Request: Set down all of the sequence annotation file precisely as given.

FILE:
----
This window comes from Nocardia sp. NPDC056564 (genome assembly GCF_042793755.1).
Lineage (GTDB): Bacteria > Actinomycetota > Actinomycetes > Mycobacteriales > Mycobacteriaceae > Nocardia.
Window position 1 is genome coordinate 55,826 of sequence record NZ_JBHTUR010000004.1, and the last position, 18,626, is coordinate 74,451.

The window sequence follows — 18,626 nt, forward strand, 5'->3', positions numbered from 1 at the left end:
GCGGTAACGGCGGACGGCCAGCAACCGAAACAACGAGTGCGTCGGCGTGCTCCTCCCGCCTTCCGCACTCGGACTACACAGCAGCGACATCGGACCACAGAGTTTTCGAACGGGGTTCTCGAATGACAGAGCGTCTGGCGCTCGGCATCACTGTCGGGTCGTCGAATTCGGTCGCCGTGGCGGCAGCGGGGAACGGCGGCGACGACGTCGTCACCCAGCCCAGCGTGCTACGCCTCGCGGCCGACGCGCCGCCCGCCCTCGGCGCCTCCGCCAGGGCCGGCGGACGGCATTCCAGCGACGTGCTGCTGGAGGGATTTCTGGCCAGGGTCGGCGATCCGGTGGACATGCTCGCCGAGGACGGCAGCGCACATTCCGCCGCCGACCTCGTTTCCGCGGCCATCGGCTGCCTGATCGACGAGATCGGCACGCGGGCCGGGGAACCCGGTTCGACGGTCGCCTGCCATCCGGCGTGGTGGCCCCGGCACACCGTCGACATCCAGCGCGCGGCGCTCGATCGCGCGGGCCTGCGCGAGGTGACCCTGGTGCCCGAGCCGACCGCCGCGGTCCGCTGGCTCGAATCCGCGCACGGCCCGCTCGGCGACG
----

This window comes from Nocardia sp. NPDC056564 (genome assembly GCF_042793755.1).
Lineage (GTDB): Bacteria > Actinomycetota > Actinomycetes > Mycobacteriales > Mycobacteriaceae > Nocardia.
Window position 1 is genome coordinate 55,826 of sequence record NZ_JBHTUR010000004.1, and the last position, 18,626, is coordinate 74,451.

The window sequence follows — 18,626 nt, forward strand, 5'->3', positions numbered from 1 at the left end:
GCGGTAACGGCGGACGGCCAGCAACCGAAACAACGAGTGCGTCGGCGTGCTCCTCCCGCCTTCCGCACTCGGACTACACAGCAGCGACATCGGACCACAGAGTTTTCGAACGGGGTTCTCGAATGACAGAGCGTCTGGCGCTCGGCATCACTGTCGGGTCGTCGAATTCGGTCGCCGTGGCGGCAGCGGGGAACGGCGGCGACGACGTCGTCACCCAGCCCAGCGTGCTACGCCTCGCGGCCGACGCGCCGCCCGCCCTCGGCGCCTCCGCCAGGGCCGGCGGACGGCATTCCAGCGACGTGCTGCTGGAGGGATTTCTGGCCAGGGTCGGCGATCCGGTGGACATGCTCGCCGAGGACGGCAGCGCACATTCCGCCGCCGACCTCGTTTCCGCGGCCATCGGCTGCCTGATCGACGAGATCGGCACGCGGGCCGGGGAACCCGGTTCGACGGTCGCCTGCCATCCGGCGTGGTGGCCCCGGCACACCGTCGACATCCAGCGCGCGGCGCTCGATCGCGCGGGCCTGCGCGAGGTGACCCTGGTGCCCGAGCCGACCGCCGCGGTCCGCTGGCTCGAATCCGCGCACGGCCCGCTCGGCGACG